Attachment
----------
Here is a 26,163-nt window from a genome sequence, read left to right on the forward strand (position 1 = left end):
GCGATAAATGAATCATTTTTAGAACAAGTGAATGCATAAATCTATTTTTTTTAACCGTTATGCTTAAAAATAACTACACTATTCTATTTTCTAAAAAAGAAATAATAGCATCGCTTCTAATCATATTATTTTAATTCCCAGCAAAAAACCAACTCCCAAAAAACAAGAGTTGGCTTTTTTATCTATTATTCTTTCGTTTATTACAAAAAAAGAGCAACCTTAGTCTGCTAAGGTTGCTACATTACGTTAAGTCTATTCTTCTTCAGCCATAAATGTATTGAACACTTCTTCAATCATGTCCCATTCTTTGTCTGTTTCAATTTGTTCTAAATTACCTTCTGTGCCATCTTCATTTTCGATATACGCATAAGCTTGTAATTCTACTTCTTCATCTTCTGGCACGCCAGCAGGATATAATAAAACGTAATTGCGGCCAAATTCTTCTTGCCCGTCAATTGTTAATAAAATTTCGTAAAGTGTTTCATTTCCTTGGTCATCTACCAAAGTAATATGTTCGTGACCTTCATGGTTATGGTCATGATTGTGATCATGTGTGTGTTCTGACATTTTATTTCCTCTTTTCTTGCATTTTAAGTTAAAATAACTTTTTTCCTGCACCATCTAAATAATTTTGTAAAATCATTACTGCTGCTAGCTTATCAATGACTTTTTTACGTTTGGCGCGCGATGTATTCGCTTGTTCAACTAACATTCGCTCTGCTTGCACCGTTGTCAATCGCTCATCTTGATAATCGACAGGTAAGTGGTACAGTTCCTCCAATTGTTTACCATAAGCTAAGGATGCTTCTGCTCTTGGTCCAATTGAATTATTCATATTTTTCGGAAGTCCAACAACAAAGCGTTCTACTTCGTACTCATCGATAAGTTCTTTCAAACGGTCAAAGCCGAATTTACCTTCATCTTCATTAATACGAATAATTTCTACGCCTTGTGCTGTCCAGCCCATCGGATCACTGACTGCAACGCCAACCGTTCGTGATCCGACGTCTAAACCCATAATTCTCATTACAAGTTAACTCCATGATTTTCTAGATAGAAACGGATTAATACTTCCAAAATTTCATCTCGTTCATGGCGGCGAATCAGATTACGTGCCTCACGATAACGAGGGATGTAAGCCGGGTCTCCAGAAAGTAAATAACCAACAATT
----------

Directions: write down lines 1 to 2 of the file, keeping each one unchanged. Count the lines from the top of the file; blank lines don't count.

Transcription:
Here is a 26,163-nt window from a genome sequence, read left to right on the forward strand (position 1 = left end):
GCGATAAATGAATCATTTTTAGAACAAGTGAATGCATAAATCTATTTTTTTTAACCGTTATGCTTAAAAATAACTACACTATTCTATTTTCTAAAAAAGAAATAATAGCATCGCTTCTAATCATATTATTTTAATTCCCAGCAAAAAACCAACTCCCAAAAAACAAGAGTTGGCTTTTTTATCTATTATTCTTTCGTTTATTACAAAAAAAGAGCAACCTTAGTCTGCTAAGGTTGCTACATTACGTTAAGTCTATTCTTCTTCAGCCATAAATGTATTGAACACTTCTTCAATCATGTCCCATTCTTTGTCTGTTTCAATTTGTTCTAAATTACCTTCTGTGCCATCTTCATTTTCGATATACGCATAAGCTTGTAATTCTACTTCTTCATCTTCTGGCACGCCAGCAGGATATAATAAAACGTAATTGCGGCCAAATTCTTCTTGCCCGTCAATTGTTAATAAAATTTCGTAAAGTGTTTCATTTCCTTGGTCATCTACCAAAGTAATATGTTCGTGACCTTCATGGTTATGGTCATGATTGTGATCATGTGTGTGTTCTGACATTTTATTTCCTCTTTTCTTGCATTTTAAGTTAAAATAACTTTTTTCCTGCACCATCTAAATAATTTTGTAAAATCATTACTGCTGCTAGCTTATCAATGACTTTTTTACGTTTGGCGCGCGATGTATTCGCTTGTTCAACTAACATTCGCTCTGCTTGCACCGTTGTCAATCGCTCATCTTGATAATCGACAGGTAAGTGGTACAGTTCCTCCAATTGTTTACCATAAGCTAAGGATGCTTCTGCTCTTGGTCCAATTGAATTATTCATATTTTTCGGAAGTCCAACAACAAAGCGTTCTACTTCGTACTCATCGATAAGTTCTTTCAAACGGTCAAAGCCGAATTTACCTTCATCTTCATTAATACGAATAATTTCTACGCCTTGTGCTGTCCAGCCCATCGGATCACTGACTGCAACGCCAACCGTTCGTGATCCGACGTCTAAACCCATAATTCTCATTACAAGTTAACTCCATGATTTTCTAGATAGAAACGGATTAATACTTCCAAAATTTCATCTCGTTCATGGCGGCGAATCAGATTACGTGCCTCACGATAACGAGGGATGTAAGCCGGGTCTCCAGAAAGTAAATAACCAACAATT